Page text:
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I graduated from University of Southern Denmark with a master’s degree in Biomedicine. For long, genetics has fascinated me as the blueprint of life. Untangling the biology to understand the blueprints of life has led to my strong passion for the mechanistic understanding of enhancers. During my bachelor project and my master thesis I was working in the laboratory of Professor Susanne Mandrup, University of Southern Denmark, with unraveling the mechanistic function of enhancers, and how enhancers can work together to orchestra gene expression. I am very excited about my ENHPATHY fellowship, because it gives me the opportunity to further investigate enhancers, and to connect with fellow researchers with the same interest for gene regulation. When I am not occupied investigating enhancers, I love to travel and see new places or enjoy the nature from the back of my horse.

My research project

Computational approaches to discover noncoding mutations underlying human disease (WP3)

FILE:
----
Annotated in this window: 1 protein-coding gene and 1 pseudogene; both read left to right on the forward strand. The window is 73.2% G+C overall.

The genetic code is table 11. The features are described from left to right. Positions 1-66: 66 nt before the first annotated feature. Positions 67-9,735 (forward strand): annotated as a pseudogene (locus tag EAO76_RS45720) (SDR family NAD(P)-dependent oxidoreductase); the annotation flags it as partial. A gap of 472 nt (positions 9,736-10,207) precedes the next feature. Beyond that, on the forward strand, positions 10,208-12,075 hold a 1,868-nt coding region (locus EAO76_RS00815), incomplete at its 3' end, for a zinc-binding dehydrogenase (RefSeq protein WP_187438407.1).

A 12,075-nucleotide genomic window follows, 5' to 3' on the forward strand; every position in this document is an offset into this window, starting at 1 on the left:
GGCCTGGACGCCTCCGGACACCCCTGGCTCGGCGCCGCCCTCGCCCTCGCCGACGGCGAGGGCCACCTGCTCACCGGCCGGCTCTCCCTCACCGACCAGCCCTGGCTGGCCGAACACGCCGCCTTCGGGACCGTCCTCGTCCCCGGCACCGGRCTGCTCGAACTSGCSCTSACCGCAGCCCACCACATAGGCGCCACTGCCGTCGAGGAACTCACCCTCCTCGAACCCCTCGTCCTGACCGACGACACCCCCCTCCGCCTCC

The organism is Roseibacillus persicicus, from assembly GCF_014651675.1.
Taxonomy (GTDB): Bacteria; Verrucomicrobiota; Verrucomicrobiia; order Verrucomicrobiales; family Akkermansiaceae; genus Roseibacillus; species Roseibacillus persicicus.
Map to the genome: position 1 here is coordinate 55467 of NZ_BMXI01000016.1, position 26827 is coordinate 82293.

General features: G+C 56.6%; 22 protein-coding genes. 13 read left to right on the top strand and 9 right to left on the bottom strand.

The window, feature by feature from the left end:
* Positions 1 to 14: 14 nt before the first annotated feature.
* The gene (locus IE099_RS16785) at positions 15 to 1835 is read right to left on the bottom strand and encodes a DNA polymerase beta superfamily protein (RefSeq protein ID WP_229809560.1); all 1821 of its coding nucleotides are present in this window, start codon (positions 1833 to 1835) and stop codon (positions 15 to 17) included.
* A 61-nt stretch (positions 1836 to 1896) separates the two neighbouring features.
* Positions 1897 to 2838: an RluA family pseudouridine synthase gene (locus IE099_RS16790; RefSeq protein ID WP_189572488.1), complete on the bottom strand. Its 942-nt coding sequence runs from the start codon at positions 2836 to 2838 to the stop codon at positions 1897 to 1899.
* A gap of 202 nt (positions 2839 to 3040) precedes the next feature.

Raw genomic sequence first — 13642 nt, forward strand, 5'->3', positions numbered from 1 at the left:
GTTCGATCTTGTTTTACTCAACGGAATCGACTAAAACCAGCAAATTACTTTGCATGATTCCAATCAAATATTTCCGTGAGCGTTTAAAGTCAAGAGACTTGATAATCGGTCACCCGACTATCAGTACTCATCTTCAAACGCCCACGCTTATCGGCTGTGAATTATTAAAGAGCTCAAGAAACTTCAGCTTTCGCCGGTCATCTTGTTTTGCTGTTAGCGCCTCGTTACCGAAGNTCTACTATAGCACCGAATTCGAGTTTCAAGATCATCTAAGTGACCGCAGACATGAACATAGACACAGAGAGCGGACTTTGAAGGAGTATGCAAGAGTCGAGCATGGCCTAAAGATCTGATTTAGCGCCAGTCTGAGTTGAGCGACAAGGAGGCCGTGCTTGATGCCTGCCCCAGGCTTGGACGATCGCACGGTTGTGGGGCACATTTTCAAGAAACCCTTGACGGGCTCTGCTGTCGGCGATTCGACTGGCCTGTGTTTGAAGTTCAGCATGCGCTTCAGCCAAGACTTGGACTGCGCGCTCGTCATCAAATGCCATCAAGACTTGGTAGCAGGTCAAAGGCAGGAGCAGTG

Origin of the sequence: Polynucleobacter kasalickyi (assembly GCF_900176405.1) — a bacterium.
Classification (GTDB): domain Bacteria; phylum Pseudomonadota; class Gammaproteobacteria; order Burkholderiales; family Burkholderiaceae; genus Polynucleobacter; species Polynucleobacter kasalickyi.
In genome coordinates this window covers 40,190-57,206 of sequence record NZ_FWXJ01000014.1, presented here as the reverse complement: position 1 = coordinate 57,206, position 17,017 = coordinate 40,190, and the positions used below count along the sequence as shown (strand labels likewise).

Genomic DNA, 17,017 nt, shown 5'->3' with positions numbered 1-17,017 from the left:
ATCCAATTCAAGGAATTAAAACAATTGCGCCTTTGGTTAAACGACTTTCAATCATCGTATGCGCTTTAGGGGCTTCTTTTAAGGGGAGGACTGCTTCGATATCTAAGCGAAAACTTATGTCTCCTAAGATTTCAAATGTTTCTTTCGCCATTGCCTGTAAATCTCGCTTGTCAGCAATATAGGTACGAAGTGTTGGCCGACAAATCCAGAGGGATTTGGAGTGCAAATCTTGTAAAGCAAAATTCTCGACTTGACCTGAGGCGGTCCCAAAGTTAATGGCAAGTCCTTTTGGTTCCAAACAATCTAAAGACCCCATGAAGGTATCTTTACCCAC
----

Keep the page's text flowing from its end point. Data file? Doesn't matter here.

Human genetics is rapidly moving from the analysis of protein-coding sequences to whole genome sequences. Our ability to discern non-protein coding mutations that cause disease from a vast excess of non-functional mutations is still limited. This PhD project will focus on an ERC-funded large-scale enhancer mutation screen in patients with monogenic diabetes. It will develop computational approaches to inform on the pathogenicity and function of enhancer mutations, using data from ongoing experimental and patient screens.

Applicants with diverse educational backgrounds are welcome, but a computing background is important, including basic knowledge of a programming language (e.g Python, R). Expertise in statistical analysis is also highly relevant.


My publications